Shand Garcia photoIf you have more than a passing interest in Texas motocross you’ve probably heard of Shand Garcia. In fact, you’ve probably heard Shand Garcia doing the play-by-play commentary at a Texas track. He’s written the only book on Texas motocross history, has a suspension accessory company, serves as assistant editor of Texas’ only motocross magazine, and now he’s co-promoting his own night-racing series. We had the chance to sit down with Shand and ask him a few questions about the business behind the business of motocross in Texas. This is an in-depth interview. If you prefer offline reading here’s a PDF.

The 2nd Annual BERM Pro Showdown series at Village Creek MX Park starts next week. You’re the title sponsor and actually co-promoter. Tell me how the series came about.

The BERM Pro Showdown Series Presented by MOTOREX is a five round Saturday night series at Village Creek MX Park in Ft. Worth Texas, with one round (round #4) stopping at Freestone County Raceway. The series is for amateur and Pro motocross racers.

Obviously with our title, we definitely gear it to highlight Saturday night professional motocross racing in the DFW market. The series came about by having conversations with Village Creek MX Park owner, Mr. Terry Cordray. Mr. Cordray has been a staple in north Texas motocross for many years, and at various tracks, dating back to the mid 70’s.

Mr. Cordray and I agreed that north Texas professional motocross had seen better days. There are a couple of key elements that we both understand…

  1. We understand the passion for amateur riders wanting to turn local Pro,
  2. We understand the need for local Pro talent to try and earn a buck racing.

You did this series last year, but is this the first time you’ve taken on a series at this level – as a title sponsor and promoter?

Great question, this series is in fact my first series to co-promote. I have co-promoted an annual motocross race for several years, but 2011 was my last venture with that event.

BERM really isn’t a very big company, is it? Title sponsors are usually big corporations that are using marketing money for niche advertising. It seems like you’re taking a different approach. What are you looking to accomplish with the series?

You are correct; BERM is not a gigantic corporation at this point. Relatively small company that has seen growth each year. I take a slightly different approach, on top of money I put in a ton of sweat equity… Haha!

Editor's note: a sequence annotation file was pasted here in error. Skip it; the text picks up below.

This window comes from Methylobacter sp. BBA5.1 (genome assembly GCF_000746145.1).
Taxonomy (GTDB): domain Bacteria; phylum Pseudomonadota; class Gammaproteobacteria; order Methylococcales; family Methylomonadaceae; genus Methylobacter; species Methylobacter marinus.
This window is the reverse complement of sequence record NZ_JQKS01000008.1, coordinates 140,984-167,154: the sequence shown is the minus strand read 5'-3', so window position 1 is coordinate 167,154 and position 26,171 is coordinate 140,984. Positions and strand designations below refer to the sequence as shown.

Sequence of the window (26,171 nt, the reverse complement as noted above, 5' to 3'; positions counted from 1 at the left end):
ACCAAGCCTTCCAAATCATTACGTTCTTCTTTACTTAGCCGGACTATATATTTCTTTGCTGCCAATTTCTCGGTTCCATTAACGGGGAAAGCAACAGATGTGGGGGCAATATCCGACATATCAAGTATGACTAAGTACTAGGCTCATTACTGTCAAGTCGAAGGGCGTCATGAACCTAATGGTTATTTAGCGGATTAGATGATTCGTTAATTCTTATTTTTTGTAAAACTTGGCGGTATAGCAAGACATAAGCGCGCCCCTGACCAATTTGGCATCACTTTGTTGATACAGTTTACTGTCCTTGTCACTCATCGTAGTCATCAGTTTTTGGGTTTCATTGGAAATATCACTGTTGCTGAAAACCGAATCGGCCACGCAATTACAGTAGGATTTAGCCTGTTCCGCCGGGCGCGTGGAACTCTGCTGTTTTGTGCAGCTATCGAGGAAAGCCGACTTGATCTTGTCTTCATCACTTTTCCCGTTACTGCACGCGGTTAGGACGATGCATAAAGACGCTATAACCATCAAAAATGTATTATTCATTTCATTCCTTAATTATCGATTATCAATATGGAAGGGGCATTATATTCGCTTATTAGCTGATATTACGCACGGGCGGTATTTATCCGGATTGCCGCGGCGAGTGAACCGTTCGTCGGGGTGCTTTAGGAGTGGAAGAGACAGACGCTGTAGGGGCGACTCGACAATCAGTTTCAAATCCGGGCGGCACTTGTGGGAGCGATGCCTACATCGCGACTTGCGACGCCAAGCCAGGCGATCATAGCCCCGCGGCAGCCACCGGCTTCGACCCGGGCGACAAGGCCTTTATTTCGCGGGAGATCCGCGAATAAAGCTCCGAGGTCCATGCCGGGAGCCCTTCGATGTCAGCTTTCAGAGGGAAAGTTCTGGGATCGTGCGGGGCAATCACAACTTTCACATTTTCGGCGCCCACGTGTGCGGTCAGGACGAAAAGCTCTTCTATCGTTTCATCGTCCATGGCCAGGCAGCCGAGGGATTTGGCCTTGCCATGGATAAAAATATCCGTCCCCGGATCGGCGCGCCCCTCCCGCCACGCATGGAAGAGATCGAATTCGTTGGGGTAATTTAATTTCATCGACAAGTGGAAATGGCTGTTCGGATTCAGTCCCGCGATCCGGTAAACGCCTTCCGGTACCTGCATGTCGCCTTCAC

Obviously, there are many things I would like to accomplish with the BERM series, but the number one thing would be to offer good, safe Professional and Amateur Saturday night racing in North Texas.

What made you decide to work with Village Creek MX Park?

Two key factors, one is the fact that Village Creek MX Park has the only night track in the heart of the DFW metroplex, and the other is Mr. Cordray. He is very easy to get along with, and he is very open-minded to my views and suggestions.

We both share the same goals of highlighting Sat. night pro racing. As an infant, kid, teenager and now adult, I kind of grew up under the tracks that Mr. Cordray was always involved with. He knows this fact, and I just think there is a level of respect between us that is genuine.

You’re Assistant Editor for Holeshot Magazine, the author of ‘BERM: The Texas Motocross Chronicles,’ you developed and sell a fork protector called SHOCK SOX, I’ve seen you at Vintage MX events and local races – you seem to be everywhere. How many different things do you do?

Yes, seems like I am all over the place. One quick correction though, my old business partner, Kevin Weable – the original owner of SHOCK SOX actually developed the product. I am simply not that smart… Haha.

I partnered with Kevin in 2006, and bought the company from him in 2007. Terry, I pretty much do all of that, as well as announce races throughout the great State of Texas, and I also do some Texas Track/Racer consulting for MOTOREX Oil of Switzerland.

That’s a lot! Most people who want to be “in the industry” do one thing – get on as a sales rep with aftermarket companies, or go to work for a dealership, or something more like a “real job.” You seem very entrepreneurial. How did you get started?

This is a very long story, so I will try to keep it short. I used to be in the Equipment Lease Financing industry. I arranged lease financing/funding for various business that needed equipment leases/loans without going to their banks.

With my dirt bike background I handled lease financing for various companies in the powersports industry – from dealerships, to teams, to tracks. Ultimately that is what got me into the business side of the “industry.”

So is BERM Capital Co. now sort of an umbrella business? What do you see for the company going forward? Is race promotion and development something on which you’re going to focus?

Yes, BERM Capital is very much an umbrella business. As for “going forward”… our main focus is SHOCK SOX, and the BERM-book you mentioned. Our focus will be growing SHOCK SOX to its full potential.

SHOCK SOX was picked up by Tucker Rocky Distributing in the Summer of 2010. As you can imagine, with that factor there is a lot of attention to detail that has to placed on that part of the BERM business.

As far as race promotion and development, it is definitely a fun adventure and I enjoy the challenges, but for right now I think the BERM series, or maybe annual race would be all I would like to do at this point.

You’ve been around the sport for 20+ years, and working in it professionally for more than a decade. What have you seen change in that time? What do you think are the biggest challenges facing the sport today?

You know, I was an infant at the Ross Downs flat-track races, and have been hooked on motorcycles ever since. It’s a very long time to have a passion for something, and I realized well over a decade ago that I would not want to be doing anything else with my life, career wise.

A lot of things have changed in the sport in just a short decade, but the first ones that come to mind are – dominance of 4-strokes, and digital media (a lot of magazines have made the switch from print to digital, or simply went out of business).